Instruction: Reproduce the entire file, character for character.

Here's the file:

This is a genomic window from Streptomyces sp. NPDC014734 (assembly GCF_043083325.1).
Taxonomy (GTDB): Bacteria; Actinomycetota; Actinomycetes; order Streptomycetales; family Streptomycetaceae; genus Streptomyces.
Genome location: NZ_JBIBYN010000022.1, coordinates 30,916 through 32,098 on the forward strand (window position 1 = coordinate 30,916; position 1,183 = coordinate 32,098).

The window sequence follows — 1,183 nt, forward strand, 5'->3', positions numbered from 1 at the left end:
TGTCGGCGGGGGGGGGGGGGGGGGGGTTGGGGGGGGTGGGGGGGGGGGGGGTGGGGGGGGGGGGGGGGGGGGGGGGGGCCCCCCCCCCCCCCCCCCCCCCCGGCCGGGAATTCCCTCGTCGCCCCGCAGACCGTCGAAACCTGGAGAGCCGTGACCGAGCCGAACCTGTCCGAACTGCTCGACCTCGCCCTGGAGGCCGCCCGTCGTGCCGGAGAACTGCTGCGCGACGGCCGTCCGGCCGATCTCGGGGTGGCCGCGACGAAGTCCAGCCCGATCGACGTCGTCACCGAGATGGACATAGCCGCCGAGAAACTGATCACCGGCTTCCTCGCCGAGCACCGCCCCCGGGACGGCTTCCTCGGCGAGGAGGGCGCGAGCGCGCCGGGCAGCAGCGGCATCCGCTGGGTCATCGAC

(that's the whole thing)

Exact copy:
This is a genomic window from Streptomyces sp. NPDC014734 (assembly GCF_043083325.1).
Taxonomy (GTDB): Bacteria; Actinomycetota; Actinomycetes; order Streptomycetales; family Streptomycetaceae; genus Streptomyces.
Genome location: NZ_JBIBYN010000022.1, coordinates 30,916 through 32,098 on the forward strand (window position 1 = coordinate 30,916; position 1,183 = coordinate 32,098).

The window sequence follows — 1,183 nt, forward strand, 5'->3', positions numbered from 1 at the left end:
TGTCGGCGGGGGGGGGGGGGGGGGGGTTGGGGGGGGTGGGGGGGGGGGGGGTGGGGGGGGGGGGGGGGGGGGGGGGGGCCCCCCCCCCCCCCCCCCCCCCCGGCCGGGAATTCCCTCGTCGCCCCGCAGACCGTCGAAACCTGGAGAGCCGTGACCGAGCCGAACCTGTCCGAACTGCTCGACCTCGCCCTGGAGGCCGCCCGTCGTGCCGGAGAACTGCTGCGCGACGGCCGTCCGGCCGATCTCGGGGTGGCCGCGACGAAGTCCAGCCCGATCGACGTCGTCACCGAGATGGACATAGCCGCCGAGAAACTGATCACCGGCTTCCTCGCCGAGCACCGCCCCCGGGACGGCTTCCTCGGCGAGGAGGGCGCGAGCGCGCCGGGCAGCAGCGGCATCCGCTGGGTCATCGAC